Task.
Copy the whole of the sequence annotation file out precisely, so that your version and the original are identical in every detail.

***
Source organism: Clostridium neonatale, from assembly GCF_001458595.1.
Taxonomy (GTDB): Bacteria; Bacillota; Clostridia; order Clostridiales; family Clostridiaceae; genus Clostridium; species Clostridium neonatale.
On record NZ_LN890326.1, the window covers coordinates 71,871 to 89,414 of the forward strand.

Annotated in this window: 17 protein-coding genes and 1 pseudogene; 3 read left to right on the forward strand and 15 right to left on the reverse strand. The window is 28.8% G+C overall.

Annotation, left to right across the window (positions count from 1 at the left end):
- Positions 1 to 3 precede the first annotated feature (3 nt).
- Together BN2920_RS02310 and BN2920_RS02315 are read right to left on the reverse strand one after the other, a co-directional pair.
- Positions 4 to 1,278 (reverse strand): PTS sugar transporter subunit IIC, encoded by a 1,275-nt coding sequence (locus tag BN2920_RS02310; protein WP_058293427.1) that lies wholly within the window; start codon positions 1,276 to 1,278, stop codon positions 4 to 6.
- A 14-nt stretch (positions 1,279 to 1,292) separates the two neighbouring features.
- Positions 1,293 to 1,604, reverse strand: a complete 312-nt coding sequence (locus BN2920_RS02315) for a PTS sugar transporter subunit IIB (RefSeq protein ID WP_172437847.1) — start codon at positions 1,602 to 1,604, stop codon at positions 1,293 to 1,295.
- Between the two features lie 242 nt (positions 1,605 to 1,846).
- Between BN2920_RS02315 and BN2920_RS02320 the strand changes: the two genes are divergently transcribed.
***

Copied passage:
Source organism: Clostridium neonatale, from assembly GCF_001458595.1.
Taxonomy (GTDB): Bacteria; Bacillota; Clostridia; order Clostridiales; family Clostridiaceae; genus Clostridium; species Clostridium neonatale.
On record NZ_LN890326.1, the window covers coordinates 71,871 to 89,414 of the forward strand.

Annotated in this window: 17 protein-coding genes and 1 pseudogene; 3 read left to right on the forward strand and 15 right to left on the reverse strand. The window is 28.8% G+C overall.

Annotation, left to right across the window (positions count from 1 at the left end):
- Positions 1 to 3 precede the first annotated feature (3 nt).
- Together BN2920_RS02310 and BN2920_RS02315 are read right to left on the reverse strand one after the other, a co-directional pair.
- Positions 4 to 1,278 (reverse strand): PTS sugar transporter subunit IIC, encoded by a 1,275-nt coding sequence (locus tag BN2920_RS02310; protein WP_058293427.1) that lies wholly within the window; start codon positions 1,276 to 1,278, stop codon positions 4 to 6.
- A 14-nt stretch (positions 1,279 to 1,292) separates the two neighbouring features.
- Positions 1,293 to 1,604, reverse strand: a complete 312-nt coding sequence (locus BN2920_RS02315) for a PTS sugar transporter subunit IIB (RefSeq protein ID WP_172437847.1) — start codon at positions 1,602 to 1,604, stop codon at positions 1,293 to 1,295.
- Between the two features lie 242 nt (positions 1,605 to 1,846).
- Between BN2920_RS02315 and BN2920_RS02320 the strand changes: the two genes are divergently transcribed.